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The Happy Eating Place: How Elementary Students Can Run Their Own Business

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The menu changes every time they open, and specialties range from turkey pozole to hearty fish chowder, quinoa salad to broccoli pasta, and blueberry scones to cheesy pigs-in-blankets. They use only organic, low-sugar ingredients and sustainably-raised meats or vegetarian alternatives. But this is not a fancy, five-star restaurant. It's an elementary school, and all the chefs are fourth and fifth graders.

Anne Malamud’s 4/5 class at Mills College Children's School, the laboratory school for the School of Education at Mills College in Oakland, California, is learning how to run a successful business and to make a difference in their own community. Calling their entrepreneurial venture the Happy Eating Place (HEP), the students originally set out just to prepare healthy snacks on campus and raise money for a yet-to-be determined nonprofit organization, but Malamud saw the opportunity for a service learning initiative with broader goals that would include social justice issues within our society. Now in its second year of operation, the HEP's mission has grown to include educating others about nutrition, the importance of sustainable farming, and the roots of hunger in America. This has included writing pamphlets, giving talks, and creating a presentation.

Service learning projects can be developed at any grade level. It may require extra work when teachers alter their plans to integrate student-driven, hands-on lessons in their math, writing, social studies, and science curricula, but that work pays dividends in student engagement. Here are five easy steps to start a service learning business model in your classroom.

1. Find an Entry Point That Excites Students

Fresh off a nutrition unit where they learned about digestion in the human body and picked up a few simple, healthy recipes, the class became enthusiastic about the idea of using food as a basis for a service learning project. Malamud saw an opportunity to teach basic economics in the context of running a business, and brought in a financial planner (one of her parents) to explain about initial investments, gross and net profits, and how to price items and predict sales.

2. Give Every Student a Stake in the Project

In order to run a successful classroom business, every student needs to have a job -- cooks, servers, cashier, accountant, marketing team, even dishwasher. A range of jobs can accommodate the range of abilities in the group. Artists who like to draw and make posters are great on the marketing team, those who like to move around can make great servers, and those who like to cook can cook! Students learn that every job is important, and they see the interconnectedness of each job. They are more invested in the project, and more excited about working together toward a common goal.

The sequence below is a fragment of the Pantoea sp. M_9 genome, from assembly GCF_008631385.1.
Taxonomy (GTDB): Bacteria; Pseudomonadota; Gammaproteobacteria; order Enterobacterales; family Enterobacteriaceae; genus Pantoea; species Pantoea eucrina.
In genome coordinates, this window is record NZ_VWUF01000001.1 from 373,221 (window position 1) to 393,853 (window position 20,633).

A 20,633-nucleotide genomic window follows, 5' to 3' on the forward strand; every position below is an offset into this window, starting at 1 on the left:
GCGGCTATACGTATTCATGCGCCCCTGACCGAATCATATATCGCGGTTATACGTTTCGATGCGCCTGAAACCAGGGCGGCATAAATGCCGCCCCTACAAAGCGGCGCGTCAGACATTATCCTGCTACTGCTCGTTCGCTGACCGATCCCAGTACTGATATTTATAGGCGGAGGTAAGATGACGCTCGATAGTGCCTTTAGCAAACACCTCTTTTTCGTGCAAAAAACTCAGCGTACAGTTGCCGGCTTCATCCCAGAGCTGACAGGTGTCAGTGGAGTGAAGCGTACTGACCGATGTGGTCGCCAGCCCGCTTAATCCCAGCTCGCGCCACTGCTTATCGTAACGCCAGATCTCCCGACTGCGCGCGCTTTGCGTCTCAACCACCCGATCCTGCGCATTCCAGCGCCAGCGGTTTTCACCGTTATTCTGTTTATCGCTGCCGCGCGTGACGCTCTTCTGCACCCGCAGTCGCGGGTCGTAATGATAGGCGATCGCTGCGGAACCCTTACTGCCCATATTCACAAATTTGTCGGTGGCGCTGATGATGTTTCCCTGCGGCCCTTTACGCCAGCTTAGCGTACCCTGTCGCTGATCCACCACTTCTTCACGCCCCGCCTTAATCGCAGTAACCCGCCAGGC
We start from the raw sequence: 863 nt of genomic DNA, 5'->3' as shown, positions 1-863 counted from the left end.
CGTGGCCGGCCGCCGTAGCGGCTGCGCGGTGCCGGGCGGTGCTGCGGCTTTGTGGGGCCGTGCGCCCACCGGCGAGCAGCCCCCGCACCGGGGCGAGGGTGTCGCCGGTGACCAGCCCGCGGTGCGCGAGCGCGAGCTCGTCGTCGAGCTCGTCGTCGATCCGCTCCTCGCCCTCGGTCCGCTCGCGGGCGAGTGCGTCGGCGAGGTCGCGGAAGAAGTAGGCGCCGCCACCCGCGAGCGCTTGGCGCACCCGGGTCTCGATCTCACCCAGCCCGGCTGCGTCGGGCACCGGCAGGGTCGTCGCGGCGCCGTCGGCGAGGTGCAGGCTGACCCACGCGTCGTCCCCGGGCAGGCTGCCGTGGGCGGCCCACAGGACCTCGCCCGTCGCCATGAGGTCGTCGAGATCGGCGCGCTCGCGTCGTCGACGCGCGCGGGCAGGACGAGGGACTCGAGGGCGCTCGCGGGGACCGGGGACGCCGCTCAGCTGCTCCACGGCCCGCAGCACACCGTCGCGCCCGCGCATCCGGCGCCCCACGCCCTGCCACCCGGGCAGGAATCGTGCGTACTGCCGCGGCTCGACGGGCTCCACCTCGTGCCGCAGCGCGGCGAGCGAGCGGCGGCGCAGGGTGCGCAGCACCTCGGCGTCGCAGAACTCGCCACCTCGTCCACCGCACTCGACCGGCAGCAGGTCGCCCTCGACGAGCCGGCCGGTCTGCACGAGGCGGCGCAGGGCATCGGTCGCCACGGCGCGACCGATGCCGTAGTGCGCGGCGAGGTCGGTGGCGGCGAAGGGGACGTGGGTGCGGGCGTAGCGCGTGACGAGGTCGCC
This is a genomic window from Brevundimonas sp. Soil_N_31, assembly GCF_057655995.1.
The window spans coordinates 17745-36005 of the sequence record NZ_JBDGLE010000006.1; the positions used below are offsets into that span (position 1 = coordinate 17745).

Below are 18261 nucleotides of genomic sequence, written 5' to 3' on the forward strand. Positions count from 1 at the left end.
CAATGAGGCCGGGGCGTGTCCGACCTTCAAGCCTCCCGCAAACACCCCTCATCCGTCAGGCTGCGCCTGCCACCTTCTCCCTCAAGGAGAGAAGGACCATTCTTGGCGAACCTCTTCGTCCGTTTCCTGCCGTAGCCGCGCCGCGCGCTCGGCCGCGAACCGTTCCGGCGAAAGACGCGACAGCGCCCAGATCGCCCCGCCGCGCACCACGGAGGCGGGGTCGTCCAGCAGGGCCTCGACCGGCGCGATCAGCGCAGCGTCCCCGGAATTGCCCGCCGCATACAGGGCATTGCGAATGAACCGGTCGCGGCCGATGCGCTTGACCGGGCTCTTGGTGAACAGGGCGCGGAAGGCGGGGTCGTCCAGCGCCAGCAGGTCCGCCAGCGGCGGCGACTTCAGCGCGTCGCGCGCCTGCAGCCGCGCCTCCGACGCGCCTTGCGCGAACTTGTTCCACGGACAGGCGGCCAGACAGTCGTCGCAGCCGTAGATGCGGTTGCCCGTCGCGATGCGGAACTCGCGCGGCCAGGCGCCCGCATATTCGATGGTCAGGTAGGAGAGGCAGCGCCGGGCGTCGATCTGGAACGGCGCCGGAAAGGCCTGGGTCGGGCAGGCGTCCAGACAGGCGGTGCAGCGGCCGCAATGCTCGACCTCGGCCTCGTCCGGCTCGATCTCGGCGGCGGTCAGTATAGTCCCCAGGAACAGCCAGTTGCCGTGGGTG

Girl whisking flour in a silver bowl
In the mix.

3. Incorporate Daily Curriculum into Business Lessons

While cooking, students practice multiplying and dividing fractions to increase and decrease their recipes. To drum up interest in their healthy bake sales, the marketing team writes and maintains a blog and visits other classrooms to talk about their mission. This year, HEP expanded to include a restaurant, where students served a four-course meal to families and staff, researching recipes related to their current social studies unit (i.e. Old World vs. New World foods). Students are more engaged and excited about doing class assignments when they relate to their business model.

4. Look Beyond the Classroom

Since HEP is centered on a cooking model and the class had already studied a unit on nutrition, Malamud had an idea to incorporate a particular service learning component within their business project. She asked her students, "What happens when people don't have access to good nutrition?" To answer the question, she showed a documentary called A Place at the Table about hunger in America, organized a field trip to a local sustainable farm, and set up a volunteer partnership with the Alameda County Community Food Bank. Students decided that they wanted all of their HEP profits to go to the Food Bank, and over the course of two years, they've donated close to $1,000 to that cause. And because each dollar raised for the Food Bank has the buying power of four dollars, students can use the Food Bank’s online shopping cart to see just how much their donation is buying.

5. Let Them Make Mistakes

After their first few initial successes, students voted to make organic fruit smoothies for one dollar each at their next bake sale. Malamud knew that the ingredients would be expensive, but she let the students learn their own lesson and lose money on the sale, prompting the team to think about whether they could serve smaller portions or charge more. Another time, a measuring error resulted in salty scones, and the marketing team went class to class talking to their fellow classmates about the error and rebuilding trust in their product. In their second year as a business, HEP added a new job -- a Satisfaction Manager who interviews customers after each sale so that the team can discuss what worked well and what they might do differently next time. Sometimes, this requires changing the recipe, increasing advertising, or surveying their clientele. Even if the only solution is to take an item off the menu, the students learn an important business lesson.

Feeding friends, raising funds.
Feeding friends, raising funds.

The Happy Eating Place is an unusual leadership opportunity for fourth and fifth graders, and perhaps that is the reason for its success. Even young elementary students can excel when given the hands-on experience of running a business, and also seeing how they can effect bigger change in the world.

Please tell us about any service learning or student-driven nutrition projects at your school.

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Crystal Lucas's picture

Ms. Malamud,
What a wonderful way for your students to integrate the curriculum for your students, so that they can learn the essential curriculum! They are clearly engaged in learning and motivated by your approach.